Non-developer clients assume that when they ask for new features that the developer would just add to the code and not change anything which is working. Imagine the shock when they ask for a new feature and the features which were working are now broken or functioning differently. The client will be left wondering why you touched the old code or may assume that you are incompetent, but either way this breeds distrust in your abilities.

When modifying old code there is a chance of introducing bugs and it can be hard to modify behavior of an API which is already in use by many clients. For these reasons its better if we do not have to touch working code.

"Software entities should be open for extension but closed for modification." - Bertrand Meyer

We should be able to introduce new functionality by adding new classes and not by changing existing ones. This does not mean no class should ever get modified, there are exceptions such as bug fixing and the entry point to add the new class.

If you have a class to make an animal sound, you would have to check what type of animal it is first, like in the following method:


private string GetSound(IAnimal animal)
{
        if(animal is Lion)
        {
            return "Roar";
        }
        else if(animal is Rat)
        {
            return "Squeak";
        }
        else if(animal is Dog)
        {
            return "Woof";
        }
}
  

You may need to do the same thing in other classes, where you may need to determine which food to feed the animal or check if the animal is friendly. But then each time you work with an animal object you need to do checks to find out which animal was passed in.

That will work and it seems fine at first but the problem comes in when you add another animal to the system. You will then have to find all the places where animal logic needs to be added but you could miss a place and cause issues in production. Wouldn't it be easier and safer if all the logic for a given animal was in one place? Some concepts which will lead us toward OCP are: Dynamic Dispatch, Protected Variation and Single Choice Principle.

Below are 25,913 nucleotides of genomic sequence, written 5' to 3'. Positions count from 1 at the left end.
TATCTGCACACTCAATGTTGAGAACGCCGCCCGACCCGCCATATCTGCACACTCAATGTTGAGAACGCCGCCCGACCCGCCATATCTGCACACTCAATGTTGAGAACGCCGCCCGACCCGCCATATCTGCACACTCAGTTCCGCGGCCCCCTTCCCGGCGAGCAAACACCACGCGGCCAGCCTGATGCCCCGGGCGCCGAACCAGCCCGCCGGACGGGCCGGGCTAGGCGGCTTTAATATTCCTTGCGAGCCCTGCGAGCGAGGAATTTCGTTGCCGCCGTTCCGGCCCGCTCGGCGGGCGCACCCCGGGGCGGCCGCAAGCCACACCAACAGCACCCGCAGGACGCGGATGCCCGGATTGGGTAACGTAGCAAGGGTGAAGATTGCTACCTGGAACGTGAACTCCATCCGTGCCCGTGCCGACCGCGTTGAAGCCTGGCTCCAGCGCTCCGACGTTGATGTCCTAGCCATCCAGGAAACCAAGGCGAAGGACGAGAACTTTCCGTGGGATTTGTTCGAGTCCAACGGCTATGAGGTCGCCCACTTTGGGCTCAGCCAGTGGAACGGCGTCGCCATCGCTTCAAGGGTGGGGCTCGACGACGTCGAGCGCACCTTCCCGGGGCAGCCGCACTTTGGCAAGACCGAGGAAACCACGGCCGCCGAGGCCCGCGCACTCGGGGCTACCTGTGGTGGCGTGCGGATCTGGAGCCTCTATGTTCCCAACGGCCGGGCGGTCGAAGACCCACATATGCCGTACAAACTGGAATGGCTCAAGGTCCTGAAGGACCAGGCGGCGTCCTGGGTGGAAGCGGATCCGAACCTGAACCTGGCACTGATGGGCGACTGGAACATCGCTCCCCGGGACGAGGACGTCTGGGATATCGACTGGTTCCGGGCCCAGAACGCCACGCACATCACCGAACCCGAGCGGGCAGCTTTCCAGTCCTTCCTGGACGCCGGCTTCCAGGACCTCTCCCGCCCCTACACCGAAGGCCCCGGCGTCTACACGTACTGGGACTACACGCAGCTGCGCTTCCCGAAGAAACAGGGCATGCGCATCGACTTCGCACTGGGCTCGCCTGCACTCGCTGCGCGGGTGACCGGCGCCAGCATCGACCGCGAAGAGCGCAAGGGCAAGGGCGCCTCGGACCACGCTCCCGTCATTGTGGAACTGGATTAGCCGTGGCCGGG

Open Closed Principle can be achieved with dynamic dispatch. Dynamic dispatch is the process of selecting which implementation of a polymorphic operation (method or function) to call at run time.


  private string GetSound(IAnimal animal)
  {
          animal.Speak();
  }
    

The GetAnimal() method selects which implementation of IAnimal to return, it could return a Lion or Rat, dynamically changing the behavior of Speak() at runtime.

Protect a class from the variations in the system by wrapping points of predicted variation with an interface. Then use dynamic dispatch to create various implementations of the interface. ie dont use a switch statement to decide on the functionality, rather inject a concrete class which has the functionality in it.

Whenever a software system must support a set of alternatives, one and only one module should know their exhaustive list. Isolate the responsibility of creating object variations to a single class, if anything needs to be extended it can be added in one place. EG a factory or DI container knows how to create the different classes, but will be the only class which has to be modified when a new class is added.


    private IAnimal GetAnimal()
    {
        switch(_environment)
        {
            case "African Plains":
                return new Lion();
            case "Bush":
                return new Rat();
            case "House":
                return new Dog();
        }
    }
  

By having a single class decide on which animal to return, all other classes which use the animal interface methods never have to be updated when a new animal is added.

  • Strategy pattern
  • Template method pattern
  • Visitor pattern
  • Chain of Responsibility pattern

Check out these links for more info:

My design and architecture repo